PLEASE SUPPORT W42ST
W42ST runs on limited resources to keep Hell’s Kitchen connected, updated and upbeat. Access is totally free. Please consider supporting what we do so that we can continue our work!
Machine Dazzle — downtown legend, artistic innovator and Pulitzer Prize finalist — already has a body of work beyond the scope of what many creatives accomplish in their lifetime. The work of the costume designer, performer and recording artist will soon be on display at the Museum of Arts and Design in Queer Maximalism x Machine Dazzle, opening September 10 and running through February in Columbus Circle.
The exhibit will feature over 80 of Machine Dazzle’s creations and collaborations with artists like Mx Justin Vivian Bond and Taylor Mac. W42ST sat down with Matthew Flower, the self-taught artist known as Machine Dazzle, to discuss his New York origin story, queer maximalism and what’s next.
Machine Dazzle is excited about the upcoming MAD exhibit. “I want people to leave with a sense of joy,” he said. “I want to inspire people to maybe go home and make something themselves. I think society often places this glass cage around art — where it’s inaccessible and it’s exclusive — and I want people to be able to access this, express themselves and be who they are. I want people to have fun, and to laugh. Laughter is healing, and I want people to be healed by this exhibit.”
Healing was on Machine Dazzle’s mind as he recalled a childhood filled with frequent moves to often inhospitable states for a young queer kid. “There are certain questions that don’t apply to everyone — and for me, ‘where are you from?’ is one of them because I moved around a lot as a kid,” he said. “I was raised in a lot of fairly conservative places like Pennsylvania, Texas, and Idaho — which was really horrible, if you can imagine Idaho in the 80s.”
Longing for a place where he could live openly, Machine Dazzle remembers his early years as especially challenging within the context of the decade. “There’s something about coming out to yourself during the height of the AIDS crisis — it was a little weird, like looking in the mirror every day and like admitting to yourself that you were gay and it wasn’t okay with people at school or at home or wherever,” said Machine Dazzle. “And then on top of it, back then people were ignorant, they thought that gay and AIDS were the same thing. It was a double whammy.”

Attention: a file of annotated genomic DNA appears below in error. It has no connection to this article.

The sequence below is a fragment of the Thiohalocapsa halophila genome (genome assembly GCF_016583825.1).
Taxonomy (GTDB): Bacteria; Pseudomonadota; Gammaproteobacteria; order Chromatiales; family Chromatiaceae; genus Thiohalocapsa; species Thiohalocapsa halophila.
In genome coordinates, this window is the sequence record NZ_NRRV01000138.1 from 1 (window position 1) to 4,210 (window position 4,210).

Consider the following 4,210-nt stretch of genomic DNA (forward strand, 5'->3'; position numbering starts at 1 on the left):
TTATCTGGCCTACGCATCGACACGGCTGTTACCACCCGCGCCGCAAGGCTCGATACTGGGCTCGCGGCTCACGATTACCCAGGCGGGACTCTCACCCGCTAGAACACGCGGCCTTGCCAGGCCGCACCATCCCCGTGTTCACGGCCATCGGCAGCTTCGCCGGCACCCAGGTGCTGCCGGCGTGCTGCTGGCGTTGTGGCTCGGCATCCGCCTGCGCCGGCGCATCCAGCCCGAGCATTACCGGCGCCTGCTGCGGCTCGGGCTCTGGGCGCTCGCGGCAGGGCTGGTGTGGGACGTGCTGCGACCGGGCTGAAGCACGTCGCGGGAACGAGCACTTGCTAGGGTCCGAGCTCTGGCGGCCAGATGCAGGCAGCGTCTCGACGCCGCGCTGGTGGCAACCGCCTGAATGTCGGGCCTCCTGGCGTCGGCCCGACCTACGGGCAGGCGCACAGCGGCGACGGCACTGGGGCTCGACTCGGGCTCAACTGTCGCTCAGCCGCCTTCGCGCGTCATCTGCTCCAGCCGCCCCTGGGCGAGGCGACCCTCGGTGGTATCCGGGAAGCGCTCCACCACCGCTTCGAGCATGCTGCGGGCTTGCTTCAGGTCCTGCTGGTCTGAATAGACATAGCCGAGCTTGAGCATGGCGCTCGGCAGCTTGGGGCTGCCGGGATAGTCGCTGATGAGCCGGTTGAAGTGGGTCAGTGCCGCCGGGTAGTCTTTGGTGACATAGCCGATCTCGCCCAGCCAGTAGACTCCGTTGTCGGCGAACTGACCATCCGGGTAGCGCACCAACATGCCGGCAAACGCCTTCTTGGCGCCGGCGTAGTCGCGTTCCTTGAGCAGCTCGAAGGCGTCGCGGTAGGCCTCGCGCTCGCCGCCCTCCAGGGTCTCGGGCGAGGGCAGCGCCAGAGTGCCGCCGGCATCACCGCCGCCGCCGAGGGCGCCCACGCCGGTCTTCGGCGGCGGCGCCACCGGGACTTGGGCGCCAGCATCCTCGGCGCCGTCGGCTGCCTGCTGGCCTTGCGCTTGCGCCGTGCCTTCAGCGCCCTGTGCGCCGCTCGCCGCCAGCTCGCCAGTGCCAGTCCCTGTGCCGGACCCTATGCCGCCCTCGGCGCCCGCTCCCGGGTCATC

He eventually moved from Idaho to the University of Colorado in Boulder, studying photography and art. His time at UC Boulder sparked his creative side, but he had a longing for the life experience and queer community of New York City. “I bought a one-way ticket to New York after university, and it was the first decision that I think I ever really made for myself,” said Machine Dazzle, who arrived here in 1994. “I moved to New York not for my career, but to survive and for the first time in my life, be myself.”
Despite getting into the Parsons School of Design, the financial barrier of tuition fees left Machine Dazzle to figure out the city on his own. “Living in New York has always been expensive. I had never been to New York before and after I got off the plane, I realized what I had done and was in a little bit of a culture shock,” he added.
The artist quickly went to work carving out a life for himself, working as a jewelry designer and renting a small apartment in Alphabet City for $375 a month. “I had never lived on my own before and I wanted to see what the city was all about, so I started going to clubs and cabarets and experiencing nightlife,” he said. It would be the beginning of his fascination with the downtown scene, as he experienced “the era of the mega-club and the height of club kids before all of that died. New York had the most amazing scene where people really got dressed up — I loved it.”
Machine Dazzle started to make his own nightlife outfits, trying out drag and experimenting with makeup, hair and wigs. “This was all before the internet, and it was hard to find high heels in my size,” he laughed. “You really had to figure it out on your own — but over time I got better and I started to refine it a little bit.”
His evolution into costuming as a career “was a cause-and-effect thing,” he said. “I learned as I went, and I gained the reputation for showing up to parties dressed in a certain way and people loved it. They started asking me to do it for them,” he added. “At first it was some individual looks I did for a couple dancers, a drag queen and a performer here and there.”
Eventually the artist would become connected with a group of creatives who would not only cement his place as a professional performing artist, but also give him his professional nom de scéne. “I had some friends who had formed a dance group called the Dazzle Dancers. They were basically strippers with a hint of activism, and were really popular in the downtown scene and gay places and queer spaces. They loved what I was doing and their costume designer had gotten busy, so I started making their costumes,” he said. “And then I became one of the dancers.”
“All of the Dazzle Dancers had Dazzle names like Cherry Dazzle and Rinky-Dink Dazzle and Cornflake Dazzle,” added Machine Dazzle. Known among fellow club-going friends as a “dancing machine”, he was quickly dubbed “Machine Dazzle” by the dance group, and the rest is history. “it quickly became my professional name outside of the gig, and even after we stopped performing people called me Machine Dazzle, so it didn’t make sense to change it.” Although the group “stopped dazzling around 2008,” the friends plan to reunite for a performance at the MAD exhibition opening night event.